Mozilla has announced that they plan to enter the iOS browser market with Mozilla Junior. Mozilla’s Alex Limi said that with Junior, they set out to “reinvent the browser for a new form factor,” something that “everybody says they do… but nobody’s done.” Despite being the best tablet browsing experience available, Limi said Safari for iPad “is still a pretty miserable experience.” With Junior, Mozilla aims to make radical improvements to the tablet browsing experience.
Junior is meant to provide a much more immersive web browsing experience. It replaces Safari’s tabs and toolbars with a full-screen browsing experience. Recognizing that most tablet users prefer to use apps, viewing browsing as a last resort, Mozilla designed Junior to make the web page feel more like “a native citizen of the tablet.” To that end, browsing in Junior is a full-screen experience. There are no tabs, URL box, search box, or other toolbar at the top. There are only two buttons, both translucent gray and situated about halfway up the iPad’s screen, one on the left and one on the right (think the page turning buttons on an e-reader). One is a back button, the other is a plus button. Tapping the plus button brings up a separate screen where you can see recent pages, currently open pages, type in URLs, and perform searches.
While Junior looks pretty slick, there are a couple of factors working against Mozilla – or any other third-party iOS browser. First, there’s the fact that browsers in the App Store aren’t allowed to use their own rendering engines. Every App Store browser has to be Webkit-based. That means that Safari will always perform at least a little better than any App Store browser at rendering web pages (even if the other browser’s user experience is better). Second, and perhaps most importantly, there is no way to change iOS’s default browser. While you can use any browser you want for your basic browsing needs, you can’t set it as the default browser. That means that home screen bookmarks as well as links in emails, SMS messages, and in other apps will only open in Safari.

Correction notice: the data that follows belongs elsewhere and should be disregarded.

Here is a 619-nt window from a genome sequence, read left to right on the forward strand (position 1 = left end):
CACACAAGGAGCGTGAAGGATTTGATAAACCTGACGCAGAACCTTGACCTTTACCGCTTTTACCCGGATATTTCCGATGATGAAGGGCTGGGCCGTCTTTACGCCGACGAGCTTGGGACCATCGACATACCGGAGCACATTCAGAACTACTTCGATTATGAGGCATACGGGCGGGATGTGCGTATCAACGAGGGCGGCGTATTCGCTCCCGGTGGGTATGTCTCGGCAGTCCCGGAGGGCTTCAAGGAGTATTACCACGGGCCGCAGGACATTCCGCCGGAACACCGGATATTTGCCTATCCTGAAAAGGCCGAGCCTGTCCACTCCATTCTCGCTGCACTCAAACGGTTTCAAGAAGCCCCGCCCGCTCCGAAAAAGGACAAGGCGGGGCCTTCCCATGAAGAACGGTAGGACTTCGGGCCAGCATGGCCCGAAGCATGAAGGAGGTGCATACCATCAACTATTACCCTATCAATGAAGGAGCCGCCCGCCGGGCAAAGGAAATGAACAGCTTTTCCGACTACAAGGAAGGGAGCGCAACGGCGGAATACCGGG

For that reason, browsers in the App Store have consistently not performed all that well. While there are several quality alternatives out there, none has managed to enjoy more than modest success. Most iOS users default to Safari because doing otherwise is too difficult. Of course, that could well change in the future, if the government goes after Apple in the same way it went after Microsoft in the 1990s for doing something similar with Internet Explorer. For the moment, though, any browser is going to have a hard time gaining any real traction in the App Store.
Check out the video of Mozilla’s presentation. There’s an interesting little tidbit at the 1:25 mark where Mozilla’s Alex Limi says that “Chrome’s gonna ship Chrome for iOS very soon.” This would seem to confirm rumors that Google was working on a version of Chrome for iPhone. A request for comment from Google has not yet been answered, though something like “we do not comment on rumor or speculation” seems a likely answer.
“Chrome’s gonna ship Chrome for iOS very soon.” (1:25)